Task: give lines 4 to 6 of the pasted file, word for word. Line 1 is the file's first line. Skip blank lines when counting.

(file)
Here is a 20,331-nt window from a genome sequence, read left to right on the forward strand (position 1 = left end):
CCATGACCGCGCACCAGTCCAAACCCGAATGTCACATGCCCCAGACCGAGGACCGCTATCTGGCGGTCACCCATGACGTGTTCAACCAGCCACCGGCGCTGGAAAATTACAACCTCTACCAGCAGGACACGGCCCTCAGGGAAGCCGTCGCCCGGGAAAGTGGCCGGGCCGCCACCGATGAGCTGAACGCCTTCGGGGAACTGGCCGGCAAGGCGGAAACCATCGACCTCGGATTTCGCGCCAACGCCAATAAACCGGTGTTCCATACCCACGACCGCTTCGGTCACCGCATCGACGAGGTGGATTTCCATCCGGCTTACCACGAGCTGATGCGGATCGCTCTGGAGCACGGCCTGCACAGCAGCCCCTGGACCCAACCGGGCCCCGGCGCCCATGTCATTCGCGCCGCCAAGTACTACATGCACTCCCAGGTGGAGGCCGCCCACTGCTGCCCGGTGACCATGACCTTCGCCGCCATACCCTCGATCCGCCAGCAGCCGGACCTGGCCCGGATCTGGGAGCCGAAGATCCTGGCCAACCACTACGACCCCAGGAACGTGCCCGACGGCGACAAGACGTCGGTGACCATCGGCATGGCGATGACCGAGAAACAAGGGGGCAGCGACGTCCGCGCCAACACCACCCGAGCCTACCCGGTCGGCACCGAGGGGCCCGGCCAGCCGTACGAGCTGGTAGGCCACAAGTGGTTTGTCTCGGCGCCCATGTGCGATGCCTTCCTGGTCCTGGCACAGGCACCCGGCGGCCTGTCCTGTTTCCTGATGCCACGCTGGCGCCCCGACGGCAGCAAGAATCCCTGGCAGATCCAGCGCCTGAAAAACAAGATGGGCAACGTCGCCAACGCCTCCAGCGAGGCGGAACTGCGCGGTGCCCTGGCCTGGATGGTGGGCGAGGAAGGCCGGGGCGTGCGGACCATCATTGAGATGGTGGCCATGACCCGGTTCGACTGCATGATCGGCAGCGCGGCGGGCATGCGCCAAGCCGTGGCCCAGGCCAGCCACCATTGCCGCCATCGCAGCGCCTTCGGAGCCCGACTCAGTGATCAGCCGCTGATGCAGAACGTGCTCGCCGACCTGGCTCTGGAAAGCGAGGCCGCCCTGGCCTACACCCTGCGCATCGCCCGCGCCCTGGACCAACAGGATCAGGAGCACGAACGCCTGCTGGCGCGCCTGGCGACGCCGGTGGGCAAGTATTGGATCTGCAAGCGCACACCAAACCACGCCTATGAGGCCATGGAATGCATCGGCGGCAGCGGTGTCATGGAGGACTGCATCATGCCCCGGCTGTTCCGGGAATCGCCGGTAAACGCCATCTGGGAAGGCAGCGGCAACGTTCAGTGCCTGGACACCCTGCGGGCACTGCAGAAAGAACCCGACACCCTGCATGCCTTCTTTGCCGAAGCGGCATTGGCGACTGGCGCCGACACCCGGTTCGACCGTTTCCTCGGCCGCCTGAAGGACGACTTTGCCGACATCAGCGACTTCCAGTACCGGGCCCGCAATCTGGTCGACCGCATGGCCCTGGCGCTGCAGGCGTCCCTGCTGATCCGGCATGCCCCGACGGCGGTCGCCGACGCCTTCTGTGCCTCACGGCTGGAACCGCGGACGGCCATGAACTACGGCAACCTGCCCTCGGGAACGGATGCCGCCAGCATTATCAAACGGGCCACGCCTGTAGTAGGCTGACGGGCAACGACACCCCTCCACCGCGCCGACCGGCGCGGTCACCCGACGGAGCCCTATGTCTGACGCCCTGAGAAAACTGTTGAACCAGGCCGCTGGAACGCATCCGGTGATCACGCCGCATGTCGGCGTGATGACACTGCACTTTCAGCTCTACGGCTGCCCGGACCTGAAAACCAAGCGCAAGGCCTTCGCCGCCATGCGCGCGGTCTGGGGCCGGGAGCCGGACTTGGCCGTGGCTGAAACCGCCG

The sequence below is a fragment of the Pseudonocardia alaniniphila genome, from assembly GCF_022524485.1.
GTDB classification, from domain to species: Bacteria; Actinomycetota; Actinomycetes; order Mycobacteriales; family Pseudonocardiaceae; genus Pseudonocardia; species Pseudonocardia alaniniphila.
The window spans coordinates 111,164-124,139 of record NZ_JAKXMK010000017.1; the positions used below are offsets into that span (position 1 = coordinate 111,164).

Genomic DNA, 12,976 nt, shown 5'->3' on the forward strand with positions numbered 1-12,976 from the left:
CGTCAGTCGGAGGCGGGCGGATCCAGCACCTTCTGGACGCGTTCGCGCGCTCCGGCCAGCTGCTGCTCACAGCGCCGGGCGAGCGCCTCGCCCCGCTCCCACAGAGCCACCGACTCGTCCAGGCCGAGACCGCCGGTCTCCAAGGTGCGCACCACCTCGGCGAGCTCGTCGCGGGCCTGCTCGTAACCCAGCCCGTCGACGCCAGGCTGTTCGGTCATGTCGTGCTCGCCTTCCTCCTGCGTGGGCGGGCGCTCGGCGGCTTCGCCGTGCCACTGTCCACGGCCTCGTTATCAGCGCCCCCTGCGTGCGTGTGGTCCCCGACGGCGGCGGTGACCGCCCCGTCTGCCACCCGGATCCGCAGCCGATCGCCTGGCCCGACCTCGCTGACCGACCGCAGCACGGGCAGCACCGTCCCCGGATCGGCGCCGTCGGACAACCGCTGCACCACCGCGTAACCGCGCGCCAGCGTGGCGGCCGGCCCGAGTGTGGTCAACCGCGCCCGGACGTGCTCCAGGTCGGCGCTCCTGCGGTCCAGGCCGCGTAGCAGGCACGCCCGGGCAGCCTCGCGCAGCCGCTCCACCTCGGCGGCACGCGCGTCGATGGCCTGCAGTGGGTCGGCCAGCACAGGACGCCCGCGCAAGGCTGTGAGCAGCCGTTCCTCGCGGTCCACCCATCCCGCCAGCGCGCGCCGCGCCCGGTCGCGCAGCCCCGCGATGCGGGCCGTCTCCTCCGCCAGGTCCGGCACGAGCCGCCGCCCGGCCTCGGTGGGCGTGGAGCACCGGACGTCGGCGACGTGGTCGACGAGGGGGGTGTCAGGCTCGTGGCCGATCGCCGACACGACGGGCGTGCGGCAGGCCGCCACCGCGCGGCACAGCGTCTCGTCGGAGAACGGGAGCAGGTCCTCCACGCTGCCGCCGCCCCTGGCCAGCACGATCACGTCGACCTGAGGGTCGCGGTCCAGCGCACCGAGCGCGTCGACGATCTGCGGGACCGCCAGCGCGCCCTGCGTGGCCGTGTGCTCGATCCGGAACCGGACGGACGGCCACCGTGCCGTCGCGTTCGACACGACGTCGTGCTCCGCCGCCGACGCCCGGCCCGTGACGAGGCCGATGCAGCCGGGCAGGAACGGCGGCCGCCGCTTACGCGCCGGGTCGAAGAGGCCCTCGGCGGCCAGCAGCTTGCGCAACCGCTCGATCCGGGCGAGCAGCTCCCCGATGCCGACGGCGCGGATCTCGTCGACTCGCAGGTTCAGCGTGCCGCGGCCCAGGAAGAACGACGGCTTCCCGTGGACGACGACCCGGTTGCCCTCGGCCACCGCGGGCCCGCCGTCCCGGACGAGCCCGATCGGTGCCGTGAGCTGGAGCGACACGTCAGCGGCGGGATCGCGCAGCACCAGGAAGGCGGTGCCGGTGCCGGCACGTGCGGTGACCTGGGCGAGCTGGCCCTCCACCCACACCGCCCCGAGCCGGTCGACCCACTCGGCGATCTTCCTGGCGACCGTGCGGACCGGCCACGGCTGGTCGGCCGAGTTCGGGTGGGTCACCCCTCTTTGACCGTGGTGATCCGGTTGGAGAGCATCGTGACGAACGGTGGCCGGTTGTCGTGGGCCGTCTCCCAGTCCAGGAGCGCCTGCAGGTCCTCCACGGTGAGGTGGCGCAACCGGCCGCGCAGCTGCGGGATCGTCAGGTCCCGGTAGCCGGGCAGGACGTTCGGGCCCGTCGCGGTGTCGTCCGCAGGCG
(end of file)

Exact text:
GTDB classification, from domain to species: Bacteria; Actinomycetota; Actinomycetes; order Mycobacteriales; family Pseudonocardiaceae; genus Pseudonocardia; species Pseudonocardia alaniniphila.
The window spans coordinates 111,164-124,139 of record NZ_JAKXMK010000017.1; the positions used below are offsets into that span (position 1 = coordinate 111,164).

Genomic DNA, 12,976 nt, shown 5'->3' on the forward strand with positions numbered 1-12,976 from the left: